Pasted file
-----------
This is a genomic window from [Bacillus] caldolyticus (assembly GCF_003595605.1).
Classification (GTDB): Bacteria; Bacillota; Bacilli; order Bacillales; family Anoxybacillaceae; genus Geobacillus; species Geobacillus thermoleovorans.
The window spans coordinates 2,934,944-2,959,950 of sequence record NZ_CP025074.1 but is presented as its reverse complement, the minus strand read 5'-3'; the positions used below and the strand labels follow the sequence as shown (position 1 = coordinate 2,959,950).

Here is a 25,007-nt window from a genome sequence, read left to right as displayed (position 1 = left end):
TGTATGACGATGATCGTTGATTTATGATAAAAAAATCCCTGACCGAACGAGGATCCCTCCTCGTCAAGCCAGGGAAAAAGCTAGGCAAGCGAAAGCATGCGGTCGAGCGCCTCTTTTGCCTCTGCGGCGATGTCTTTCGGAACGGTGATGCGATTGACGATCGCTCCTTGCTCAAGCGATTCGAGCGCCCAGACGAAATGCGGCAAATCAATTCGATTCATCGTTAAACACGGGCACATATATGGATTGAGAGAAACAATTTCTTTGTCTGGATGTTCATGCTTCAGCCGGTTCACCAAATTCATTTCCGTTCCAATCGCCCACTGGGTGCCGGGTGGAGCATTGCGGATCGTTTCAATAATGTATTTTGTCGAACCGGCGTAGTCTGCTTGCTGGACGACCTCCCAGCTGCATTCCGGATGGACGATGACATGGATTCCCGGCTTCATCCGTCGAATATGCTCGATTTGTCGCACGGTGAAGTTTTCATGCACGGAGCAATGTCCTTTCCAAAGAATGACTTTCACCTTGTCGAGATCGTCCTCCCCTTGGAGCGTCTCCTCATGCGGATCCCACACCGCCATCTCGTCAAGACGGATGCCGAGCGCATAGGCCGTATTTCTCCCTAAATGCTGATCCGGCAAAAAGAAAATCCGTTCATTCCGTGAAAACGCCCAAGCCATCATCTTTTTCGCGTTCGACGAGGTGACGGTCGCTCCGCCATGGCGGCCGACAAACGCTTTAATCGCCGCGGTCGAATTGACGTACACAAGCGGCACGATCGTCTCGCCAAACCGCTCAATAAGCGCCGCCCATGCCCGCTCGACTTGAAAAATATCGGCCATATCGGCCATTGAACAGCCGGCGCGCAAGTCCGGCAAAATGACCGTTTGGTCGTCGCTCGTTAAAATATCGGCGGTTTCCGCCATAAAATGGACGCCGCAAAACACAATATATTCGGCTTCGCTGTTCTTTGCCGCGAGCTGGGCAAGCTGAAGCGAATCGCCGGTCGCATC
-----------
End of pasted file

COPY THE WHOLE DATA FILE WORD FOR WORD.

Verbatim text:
This is a genomic window from [Bacillus] caldolyticus (assembly GCF_003595605.1).
Classification (GTDB): Bacteria; Bacillota; Bacilli; order Bacillales; family Anoxybacillaceae; genus Geobacillus; species Geobacillus thermoleovorans.
The window spans coordinates 2,934,944-2,959,950 of sequence record NZ_CP025074.1 but is presented as its reverse complement, the minus strand read 5'-3'; the positions used below and the strand labels follow the sequence as shown (position 1 = coordinate 2,959,950).

Here is a 25,007-nt window from a genome sequence, read left to right as displayed (position 1 = left end):
TGTATGACGATGATCGTTGATTTATGATAAAAAAATCCCTGACCGAACGAGGATCCCTCCTCGTCAAGCCAGGGAAAAAGCTAGGCAAGCGAAAGCATGCGGTCGAGCGCCTCTTTTGCCTCTGCGGCGATGTCTTTCGGAACGGTGATGCGATTGACGATCGCTCCTTGCTCAAGCGATTCGAGCGCCCAGACGAAATGCGGCAAATCAATTCGATTCATCGTTAAACACGGGCACATATATGGATTGAGAGAAACAATTTCTTTGTCTGGATGTTCATGCTTCAGCCGGTTCACCAAATTCATTTCCGTTCCAATCGCCCACTGGGTGCCGGGTGGAGCATTGCGGATCGTTTCAATAATGTATTTTGTCGAACCGGCGTAGTCTGCTTGCTGGACGACCTCCCAGCTGCATTCCGGATGGACGATGACATGGATTCCCGGCTTCATCCGTCGAATATGCTCGATTTGTCGCACGGTGAAGTTTTCATGCACGGAGCAATGTCCTTTCCAAAGAATGACTTTCACCTTGTCGAGATCGTCCTCCCCTTGGAGCGTCTCCTCATGCGGATCCCACACCGCCATCTCGTCAAGACGGATGCCGAGCGCATAGGCCGTATTTCTCCCTAAATGCTGATCCGGCAAAAAGAAAATCCGTTCATTCCGTGAAAACGCCCAAGCCATCATCTTTTTCGCGTTCGACGAGGTGACGGTCGCTCCGCCATGGCGGCCGACAAACGCTTTAATCGCCGCGGTCGAATTGACGTACACAAGCGGCACGATCGTCTCGCCAAACCGCTCAATAAGCGCCGCCCATGCCCGCTCGACTTGAAAAATATCGGCCATATCGGCCATTGAACAGCCGGCGCGCAAGTCCGGCAAAATGACCGTTTGGTCGTCGCTCGTTAAAATATCGGCGGTTTCCGCCATAAAATGGACGCCGCAAAACACAATATATTCGGCTTCGCTGTTCTTTGCCGCGAGCTGGGCAAGCTGAAGCGAATCGCCGGTCGCATC